Failing at Making Ferrofluid

[NileRed] admits that while ferrofluid has practical uses, he simply wanted to play with it and didn’t want to pay the high prices he found in Canada. A lot of the instructions he found were not for making a true ferrofluid. He set out to create the real thing, but he wasn’t entirely successful. You can see the results — which aren’t bad at all — in the video below.

We’ve always said you learn more from failure than success. The process of creating ferrofluid involves two key steps: creating coated nanoparticles of magnetite and removing particles that are too large or improperly coated. After the first not entirely satisfactory attempt, [NileRed] tried to purify the material using solvents and magnets to create better-quality particles. Even the “bad” material, though, looked fun to play with along with a powerful magnet.

You’ll see that the material is clearly magnetic, it just doesn’t spike like normal ferrofluid. [NileRed] had commercial ferrofluid for testing and found that if he diluted it enough, it behaved like his homemade fluid. So while not conclusive, it seems like he diluted the batch too much.

We hope to see a better batch from him soon. The base material he used for the first patch was homemade — he covers that in a different video. However, for the second batch, he is going to start with commercial ferric chloride — what we know as PCB etchant.

Even though the experiment was not entirely successful, we enjoyed seeing the process and watching the performance of both the homemade batch and the commercial ferrofluid. He’s getting a lot of advice and speculation in the video comments, and it is very possible a Hackaday reader might be able to help, too.

We’ve seen other reports of unsuccessful ferrofluid production. If you need a practical reason to make or buy some, how about a clock?

16 thoughts on “Failing at Making Ferrofluid

  1. More failures, please. Also, I greatly enjoy chemistry hacks. Despite not being successful, this was very informative.

    I’ve never tried making ferrofluid, but I’ve made copper nanoparticles. In that process, higher temperatures make the nucleation process go faster, and the precipitated particles are much smaller.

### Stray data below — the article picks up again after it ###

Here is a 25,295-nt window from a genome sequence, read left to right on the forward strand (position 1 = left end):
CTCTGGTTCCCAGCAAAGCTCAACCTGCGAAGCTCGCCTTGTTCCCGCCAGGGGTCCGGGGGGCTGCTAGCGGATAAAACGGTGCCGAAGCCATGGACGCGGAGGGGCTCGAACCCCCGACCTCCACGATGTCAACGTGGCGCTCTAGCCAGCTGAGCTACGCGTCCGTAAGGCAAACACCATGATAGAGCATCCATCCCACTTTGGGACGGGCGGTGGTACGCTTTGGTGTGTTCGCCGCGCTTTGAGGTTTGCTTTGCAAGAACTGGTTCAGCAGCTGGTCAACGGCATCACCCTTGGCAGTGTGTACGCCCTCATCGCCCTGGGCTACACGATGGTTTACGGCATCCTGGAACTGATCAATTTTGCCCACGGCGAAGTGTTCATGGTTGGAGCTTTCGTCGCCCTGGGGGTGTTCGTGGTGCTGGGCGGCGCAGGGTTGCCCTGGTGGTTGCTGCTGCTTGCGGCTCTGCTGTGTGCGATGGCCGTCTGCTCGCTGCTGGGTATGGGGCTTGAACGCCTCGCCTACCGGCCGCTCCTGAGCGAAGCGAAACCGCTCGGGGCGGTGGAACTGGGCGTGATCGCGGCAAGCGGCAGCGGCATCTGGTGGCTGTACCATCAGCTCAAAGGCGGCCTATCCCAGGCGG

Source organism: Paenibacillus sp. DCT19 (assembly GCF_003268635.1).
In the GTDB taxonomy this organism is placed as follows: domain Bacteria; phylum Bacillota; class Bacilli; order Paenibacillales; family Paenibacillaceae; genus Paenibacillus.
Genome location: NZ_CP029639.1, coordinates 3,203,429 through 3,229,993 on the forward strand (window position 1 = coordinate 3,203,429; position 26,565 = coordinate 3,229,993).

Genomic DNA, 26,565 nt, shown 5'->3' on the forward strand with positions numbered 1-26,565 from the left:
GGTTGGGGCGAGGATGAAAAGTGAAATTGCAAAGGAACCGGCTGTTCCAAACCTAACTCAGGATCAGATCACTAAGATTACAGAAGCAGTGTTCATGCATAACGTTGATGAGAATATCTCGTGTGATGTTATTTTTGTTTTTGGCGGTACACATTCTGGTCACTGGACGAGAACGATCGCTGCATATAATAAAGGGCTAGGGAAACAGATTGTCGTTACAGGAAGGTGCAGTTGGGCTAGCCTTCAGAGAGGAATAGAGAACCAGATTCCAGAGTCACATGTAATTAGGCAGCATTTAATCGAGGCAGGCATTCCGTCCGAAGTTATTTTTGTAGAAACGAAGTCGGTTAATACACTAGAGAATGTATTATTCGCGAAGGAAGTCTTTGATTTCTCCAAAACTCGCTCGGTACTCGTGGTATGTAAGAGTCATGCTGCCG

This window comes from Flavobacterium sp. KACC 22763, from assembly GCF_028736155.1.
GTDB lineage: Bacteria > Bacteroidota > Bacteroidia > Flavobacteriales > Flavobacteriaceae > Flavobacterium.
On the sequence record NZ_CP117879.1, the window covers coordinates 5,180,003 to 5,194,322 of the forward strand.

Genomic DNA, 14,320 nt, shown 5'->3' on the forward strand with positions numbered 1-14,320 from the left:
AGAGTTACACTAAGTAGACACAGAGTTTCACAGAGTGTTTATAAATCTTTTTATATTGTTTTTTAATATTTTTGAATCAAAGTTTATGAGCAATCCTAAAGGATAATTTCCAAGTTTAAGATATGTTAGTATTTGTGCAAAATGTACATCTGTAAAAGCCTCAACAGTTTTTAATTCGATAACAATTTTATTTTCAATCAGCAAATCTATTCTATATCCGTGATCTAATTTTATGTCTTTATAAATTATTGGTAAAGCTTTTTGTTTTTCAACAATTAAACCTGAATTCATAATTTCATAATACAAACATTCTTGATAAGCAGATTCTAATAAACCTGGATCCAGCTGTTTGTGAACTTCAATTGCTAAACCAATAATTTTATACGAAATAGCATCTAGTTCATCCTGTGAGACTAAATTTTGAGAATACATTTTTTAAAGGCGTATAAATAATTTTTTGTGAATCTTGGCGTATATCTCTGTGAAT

Try the precipitation phase at a higher temperature. If the same rule applies, the nucleation should be faster and you’ll get smaller particles.

  2. What about starting out by separating the magnetic coating from computer tapes? As I understand it, analog tapes use an assortment of particle sizes, but digital tapes don’t, so perhaps the particles are all more the same size.

    1. Uh, regular toner isn’t magnetic, it’s just plastic and carbon black. Only specialty MICR toner is magnetic, and even it at best will give you results similar to the *failure* described in the video.

  3. I love watching videos by NileRed and NurdRage, even if I don’t understand a lot of what is happening, there is plenty I do understand and those parts are made incredibly accessible. The apparatus and how they are used, the problem solving techniques and the general procedures and methodology are all fascinating!

  4. How many miles of magnetic tape do you suppose is needed to strip enough oxide particles from to do anything useful with? An even better question, how many miles ‘Isaac’ are you willing to process? The point here, is that he is trying to synthesize magnetite (Fe3O4) nanoparticles from scratch and properly coat them with an ionic surfactant. Nope ‘Imshara’, toner doesn’t cut it either.

  5. Wait? What you need is Fe3O4? That is Mars Black pigment. No idea if the particles of art PBk11 are tiny enough, but worth a try to avoid the first steps. Probably, as artist grade pigments tends to be high quality.

    It also makes magnetic paint. It will be black, of course, but you can use it as undercoat. Or black resin with magnetic properties when used as filler.

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